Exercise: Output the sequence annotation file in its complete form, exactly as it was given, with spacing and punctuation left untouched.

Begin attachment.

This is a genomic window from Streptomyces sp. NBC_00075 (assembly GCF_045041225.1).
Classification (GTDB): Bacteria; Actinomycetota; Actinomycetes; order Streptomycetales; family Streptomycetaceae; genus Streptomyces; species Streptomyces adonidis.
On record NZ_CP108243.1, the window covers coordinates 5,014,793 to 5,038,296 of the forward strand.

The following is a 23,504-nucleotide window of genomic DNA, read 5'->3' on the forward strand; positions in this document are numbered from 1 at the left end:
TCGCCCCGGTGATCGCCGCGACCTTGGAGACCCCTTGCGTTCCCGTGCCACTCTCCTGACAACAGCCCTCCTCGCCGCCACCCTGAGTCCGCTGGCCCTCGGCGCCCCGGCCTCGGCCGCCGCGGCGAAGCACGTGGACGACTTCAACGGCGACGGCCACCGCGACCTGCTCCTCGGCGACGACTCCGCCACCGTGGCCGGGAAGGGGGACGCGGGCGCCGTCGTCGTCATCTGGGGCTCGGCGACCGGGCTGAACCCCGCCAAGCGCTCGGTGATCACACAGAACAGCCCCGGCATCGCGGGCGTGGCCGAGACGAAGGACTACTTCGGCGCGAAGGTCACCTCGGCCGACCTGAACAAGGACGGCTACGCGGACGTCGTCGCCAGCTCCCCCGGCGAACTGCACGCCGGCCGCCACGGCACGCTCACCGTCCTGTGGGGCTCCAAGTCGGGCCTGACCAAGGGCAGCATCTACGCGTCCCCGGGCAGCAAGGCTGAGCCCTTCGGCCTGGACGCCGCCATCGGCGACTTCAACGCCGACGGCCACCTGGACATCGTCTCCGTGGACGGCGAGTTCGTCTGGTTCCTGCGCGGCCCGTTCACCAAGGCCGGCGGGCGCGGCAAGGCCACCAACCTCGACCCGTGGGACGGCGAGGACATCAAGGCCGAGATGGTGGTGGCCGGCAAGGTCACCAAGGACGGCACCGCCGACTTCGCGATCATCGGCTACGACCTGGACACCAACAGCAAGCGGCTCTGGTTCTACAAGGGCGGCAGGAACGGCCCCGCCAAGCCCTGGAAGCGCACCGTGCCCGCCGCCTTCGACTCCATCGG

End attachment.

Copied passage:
This is a genomic window from Streptomyces sp. NBC_00075 (assembly GCF_045041225.1).
Classification (GTDB): Bacteria; Actinomycetota; Actinomycetes; order Streptomycetales; family Streptomycetaceae; genus Streptomyces; species Streptomyces adonidis.
On record NZ_CP108243.1, the window covers coordinates 5,014,793 to 5,038,296 of the forward strand.

The following is a 23,504-nucleotide window of genomic DNA, read 5'->3' on the forward strand; positions in this document are numbered from 1 at the left end:
TCGCCCCGGTGATCGCCGCGACCTTGGAGACCCCTTGCGTTCCCGTGCCACTCTCCTGACAACAGCCCTCCTCGCCGCCACCCTGAGTCCGCTGGCCCTCGGCGCCCCGGCCTCGGCCGCCGCGGCGAAGCACGTGGACGACTTCAACGGCGACGGCCACCGCGACCTGCTCCTCGGCGACGACTCCGCCACCGTGGCCGGGAAGGGGGACGCGGGCGCCGTCGTCGTCATCTGGGGCTCGGCGACCGGGCTGAACCCCGCCAAGCGCTCGGTGATCACACAGAACAGCCCCGGCATCGCGGGCGTGGCCGAGACGAAGGACTACTTCGGCGCGAAGGTCACCTCGGCCGACCTGAACAAGGACGGCTACGCGGACGTCGTCGCCAGCTCCCCCGGCGAACTGCACGCCGGCCGCCACGGCACGCTCACCGTCCTGTGGGGCTCCAAGTCGGGCCTGACCAAGGGCAGCATCTACGCGTCCCCGGGCAGCAAGGCTGAGCCCTTCGGCCTGGACGCCGCCATCGGCGACTTCAACGCCGACGGCCACCTGGACATCGTCTCCGTGGACGGCGAGTTCGTCTGGTTCCTGCGCGGCCCGTTCACCAAGGCCGGCGGGCGCGGCAAGGCCACCAACCTCGACCCGTGGGACGGCGAGGACATCAAGGCCGAGATGGTGGTGGCCGGCAAGGTCACCAAGGACGGCACCGCCGACTTCGCGATCATCGGCTACGACCTGGACACCAACAGCAAGCGGCTCTGGTTCTACAAGGGCGGCAGGAACGGCCCCGCCAAGCCCTGGAAGCGCACCGTGCCCGCCGCCTTCGACTCCATCGG